4 Salesforce problems you should know before making a purchase

Salesforce Consultant and Business Analyst, ScienceSoft

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In its annual report, Salesforce claimed the revenue of $13.3 billion for the fiscal year 2019, which exceeds the revenue made in 2018 by almost $4 billion, and makes Salesforce an uncontested leader of the CRM market.

Despite its numerous advantages and indisputable leadership, the Salesforce system still has a couple of drawbacks for users that hinder its absolute success. So, let’s enumerate major Salesforce problems and see how to decrease their negative effect.

Salesforce problems

Salesforce issues of major customer concern

Based on our Salesforce consulting practice, we see that customers most often face the following Salesforce problems:

  1. Expensiveness and implicit costs.
  2. Customization can easily get off track.
  3. Limited deployment options.
  4. Steep learning curve and user adoption issues.

Let's explore them in detail.

1. Salesforce is expensive and has implicit costs.

Some Salesforce customers complain that the system is heavy on the pocket. A considerable growth of Salesforce expenses may result from the data and storage limits. Although the free storage capacity increased tenfold in 2019 (and now constitutes 10 GB of data storage and 10 GB of file storage per org), it’s still may be insufficient for an organization, which has a huge customer base and stores vast amounts of customer data along with sales and marketing materials, like contracts, proposals, presentations, demos, etc. To solve the problem of data and file storage limits, Salesforce customers purchase external databases and DMSs (like SharePoint).

Another problem is the extra cost of Salesforce support. The basic support envisaged by the free Standard support plan is rather limited. It includes Level 1 support from a Salesforce technical team and access to a number of free self-service resources, like Trailhead, Trailblazer Community, etc. Obviously, to address the Salesforce support needs (like, ongoing CRM administration and constant system monitoring) in full, the company will either have to purchase a more advanced support plan (like Premier, or Premier+) from Salesforce or resort to third-party support services.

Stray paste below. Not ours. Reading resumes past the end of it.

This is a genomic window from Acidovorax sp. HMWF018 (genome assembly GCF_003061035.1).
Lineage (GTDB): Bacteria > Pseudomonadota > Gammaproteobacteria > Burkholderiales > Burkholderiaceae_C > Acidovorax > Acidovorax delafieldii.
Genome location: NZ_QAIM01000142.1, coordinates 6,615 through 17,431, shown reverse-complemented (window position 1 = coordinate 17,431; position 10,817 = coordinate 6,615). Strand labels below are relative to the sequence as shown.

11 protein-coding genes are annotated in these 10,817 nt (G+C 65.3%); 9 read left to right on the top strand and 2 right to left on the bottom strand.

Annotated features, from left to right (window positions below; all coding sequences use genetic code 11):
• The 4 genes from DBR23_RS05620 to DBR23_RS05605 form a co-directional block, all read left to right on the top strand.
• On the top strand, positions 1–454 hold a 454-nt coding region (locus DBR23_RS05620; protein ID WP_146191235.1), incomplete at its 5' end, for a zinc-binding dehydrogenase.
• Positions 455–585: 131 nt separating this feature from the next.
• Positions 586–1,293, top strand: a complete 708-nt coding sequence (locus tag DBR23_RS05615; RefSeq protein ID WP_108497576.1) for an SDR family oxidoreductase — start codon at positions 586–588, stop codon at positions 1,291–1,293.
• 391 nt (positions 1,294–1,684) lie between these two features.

Solution: Consider your potential investments from the start. If Salesforce seems too expensive even before making a purchase, you’d better opt for another CRM.

2. Salesforce customization can easily get off track in terms of the scope and budget.

No doubt, Salesforce is an extremely powerful platform. Yet, to feel this power, one may have to build in numerous complementary components. In essence, this work may soon remind setting up a Lego house – one may start with small blocks and then spend a long time choosing additional fancy blocks to create a ‘perfect’ solution that fully satisfies one’s needs. However, with the customization capabilities so ample, it’s easy to go beyond the reasonable limits and make the solution too complex for users.